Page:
Fortunately for the boys, Sam managed to track down the Cassity family, who had mysteriously struck oil ten years ago despite the sheer impossibility of it in their location, so the brothers were convinced that someone must have made a deal. But they were thwarted during the arrival of the first hellhound, who pursued one half of the couple that they didn’t suspect had sold his soul. Then the widow’s remaining family members arrived at the posh farm and Sam was convinced that more hellhounds were to come.
The details of the multiple deals made by family members and staff aren’t necessarily important to this review, although that family hilariously brought dysfunction to a whole new level and were fun to watch, but what’s really crucial is the debate between the brothers. As Dean instructed Sam to remain with the family members inside a circle of goofer dust (remember that?) he headed outside with some glasses burned with holy fire in order to see a hellhound. While Sam was insistent that Dean needed backup, Dean was insistent that he would do the trials….alone.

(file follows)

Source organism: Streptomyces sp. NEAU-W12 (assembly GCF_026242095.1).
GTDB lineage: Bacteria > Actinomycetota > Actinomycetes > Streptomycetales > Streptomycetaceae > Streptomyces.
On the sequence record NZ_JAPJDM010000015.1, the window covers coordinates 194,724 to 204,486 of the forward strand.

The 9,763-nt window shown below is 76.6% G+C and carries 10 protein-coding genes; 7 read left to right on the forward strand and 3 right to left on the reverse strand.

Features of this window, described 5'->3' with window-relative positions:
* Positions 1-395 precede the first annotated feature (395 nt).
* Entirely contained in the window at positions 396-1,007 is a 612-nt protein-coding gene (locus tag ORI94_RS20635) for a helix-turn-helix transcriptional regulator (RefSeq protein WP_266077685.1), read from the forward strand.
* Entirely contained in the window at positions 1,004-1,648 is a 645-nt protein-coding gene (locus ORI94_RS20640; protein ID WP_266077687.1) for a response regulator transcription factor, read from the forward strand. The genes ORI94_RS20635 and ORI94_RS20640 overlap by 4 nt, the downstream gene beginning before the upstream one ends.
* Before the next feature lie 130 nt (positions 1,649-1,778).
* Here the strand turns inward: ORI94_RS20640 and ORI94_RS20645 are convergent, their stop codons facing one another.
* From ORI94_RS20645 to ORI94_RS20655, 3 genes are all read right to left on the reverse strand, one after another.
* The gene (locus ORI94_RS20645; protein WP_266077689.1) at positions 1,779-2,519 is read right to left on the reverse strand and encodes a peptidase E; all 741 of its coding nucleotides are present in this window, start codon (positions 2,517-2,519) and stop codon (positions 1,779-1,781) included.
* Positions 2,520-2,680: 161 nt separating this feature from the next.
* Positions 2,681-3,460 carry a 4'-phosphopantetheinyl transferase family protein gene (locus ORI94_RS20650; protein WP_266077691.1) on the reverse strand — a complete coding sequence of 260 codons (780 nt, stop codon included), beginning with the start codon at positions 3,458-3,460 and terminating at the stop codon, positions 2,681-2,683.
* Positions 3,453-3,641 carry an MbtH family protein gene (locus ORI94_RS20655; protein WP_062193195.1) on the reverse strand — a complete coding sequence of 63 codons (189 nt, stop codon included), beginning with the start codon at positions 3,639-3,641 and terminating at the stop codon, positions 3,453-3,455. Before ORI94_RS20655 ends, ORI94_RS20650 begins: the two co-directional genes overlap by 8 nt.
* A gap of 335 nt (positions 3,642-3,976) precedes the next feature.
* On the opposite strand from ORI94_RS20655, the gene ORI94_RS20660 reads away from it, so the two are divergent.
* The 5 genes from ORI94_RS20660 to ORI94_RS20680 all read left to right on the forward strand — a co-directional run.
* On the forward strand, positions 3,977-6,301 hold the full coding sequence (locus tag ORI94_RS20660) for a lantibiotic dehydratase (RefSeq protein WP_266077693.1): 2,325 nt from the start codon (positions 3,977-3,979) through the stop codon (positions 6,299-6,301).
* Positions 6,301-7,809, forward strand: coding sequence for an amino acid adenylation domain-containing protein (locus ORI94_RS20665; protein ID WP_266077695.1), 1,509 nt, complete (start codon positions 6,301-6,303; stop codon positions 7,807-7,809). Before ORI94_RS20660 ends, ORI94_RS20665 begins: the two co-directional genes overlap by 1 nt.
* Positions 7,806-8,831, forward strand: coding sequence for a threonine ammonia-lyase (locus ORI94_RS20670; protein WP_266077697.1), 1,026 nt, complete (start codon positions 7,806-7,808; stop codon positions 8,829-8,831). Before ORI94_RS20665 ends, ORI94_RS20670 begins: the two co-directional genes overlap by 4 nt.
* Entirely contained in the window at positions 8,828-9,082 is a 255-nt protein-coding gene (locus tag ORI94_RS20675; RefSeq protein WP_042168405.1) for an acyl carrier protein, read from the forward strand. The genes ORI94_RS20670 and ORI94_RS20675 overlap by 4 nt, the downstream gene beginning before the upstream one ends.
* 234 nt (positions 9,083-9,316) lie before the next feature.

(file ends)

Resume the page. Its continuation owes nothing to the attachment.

“I need you to be safe, Sam, OK? That’s what I need,” Dean explained. “We’ve been down roads like this before, man. With Yellow Eyes, Lucifer, Dick Frigging Roman. We both know where this ends; one of dies. Or worse. I’m a grunt, Sam. You’re not. You’ve always been the brains of this operation. And you told me yourself, you see a light at the end of this ugly ass tunnel. I don’t. But I tell you what I do know, I’m going to die with a gun in my hand. Because that’s what I have waitin’ for me, that’s all I have waitin’ for me. I want you to get out. I want you to have a life, become a Man of Letters, whatever. You with a wife and kids and grandkids, living until you’re fat and bald and chugging Viagara. That is my perfect ending and it’s the only one I’m gonna get. So I’m gonna do these trials and I’m gonna do them alone. End of story.”